Budget Control Act of 2011

It’s hard to not be cynical on this plan. Instead of putting my spin on this plan, it is now your turn. We have great thinkers who read this blog. Let’s here from you. Here is the .pdf legislative language (all 74 pages). Have a read, tell us who is the big loser politically is and give us your comments.


Check Please!

I’m at that time in my observations of what is happening in Washington DC where I just want to ask for the check and get out of this dysfunctional restaurant where the floor show and the food are both equally bad.

Last night, we saw more finger pointing. The President placed the blame on the Republicans for not wanting a balanced approach that includes cuts to spending and increase in revenues, yet earlier in the day he backed the Reid plan which contained no revenue increases.

But wait, The Speaker of the House spoke right after the President and had his own spin on things. Among other things, he claims that his plan is born out of the “bi-partisan” efforts in Congress. Well Mr. Speaker, if it were bi-partisan efforts, why can’t your plan pass the Senate? Five Democratic votes out of a total of 193 Democrats in the House does not make it a bi-partisan effort.

The sad thing is that both parties are not telling the American people the truth, the whole truth and nothing but the truth. The truth is that regardless of what happens over the next week, the US credit rating is going to go down. Why? Well, it’s not about the debt ceiling. It is about the debt and our inability to get control of it. The Democrats and Republicans talk a good game, but neither one are serious. They are both part of how we got here. They are two sides of the same coin. How else can we answer the following questions:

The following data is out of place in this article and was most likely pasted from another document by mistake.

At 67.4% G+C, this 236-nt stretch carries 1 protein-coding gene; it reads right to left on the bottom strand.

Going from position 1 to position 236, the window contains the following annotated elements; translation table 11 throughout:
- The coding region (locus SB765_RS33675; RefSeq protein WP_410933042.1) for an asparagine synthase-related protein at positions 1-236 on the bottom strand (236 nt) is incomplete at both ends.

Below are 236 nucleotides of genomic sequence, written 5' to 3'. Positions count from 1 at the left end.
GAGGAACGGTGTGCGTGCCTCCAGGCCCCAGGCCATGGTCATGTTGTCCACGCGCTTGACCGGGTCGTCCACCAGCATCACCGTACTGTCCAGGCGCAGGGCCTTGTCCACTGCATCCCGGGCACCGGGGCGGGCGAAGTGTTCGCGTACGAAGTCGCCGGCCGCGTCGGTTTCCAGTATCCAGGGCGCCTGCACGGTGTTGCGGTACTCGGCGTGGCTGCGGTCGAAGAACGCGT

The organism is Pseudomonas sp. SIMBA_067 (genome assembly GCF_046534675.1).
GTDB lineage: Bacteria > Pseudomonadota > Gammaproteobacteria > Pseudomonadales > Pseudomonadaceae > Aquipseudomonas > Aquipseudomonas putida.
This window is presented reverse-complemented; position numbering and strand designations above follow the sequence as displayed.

• Is removing a loophole that was created by lobbyist efforts really a tax increase?
  • Does a tax system that allows a $200 billion company to pay no income tax make any sense?
  • Does a government that spends money in other countries building their infrastructure while our own is falling apart make sense?

However, the markets see this country for what it is… an over-spending entity, that does not invest in itself or its people. It is an entity that believes you can strangle your own bad habits by cutting revenue sources ’till it hurts. The result will not be a default. That is not what the markets are worried about. The result will be the belief that we cannot get our fiscal house in order. In fact that result is already there. The steady decline of the dollar was the early sign. We pay more for things now than we did last year even though demand is soft. The next step will be the lowering of our credit rating which will trigger higher interest rates for the US to borrow. This will have a domino effect on other interest rates that are tied to government rates. The average consumer will see a steady increase in some of the rates they are paying. This begins a spiral effect that is tough in a good economy and could prove to be devastating in our current sluggish economy.

Remember this at the next election. It’s time to vote out the immature kids who can’t play nice. It’s time we vote in some adults who can bring in not the “Change we can believe”, but deliver on the “Change that we need”… fiscal discipline on all fronts.

The Constitutionality of the McConnell Debt Ceiling Plan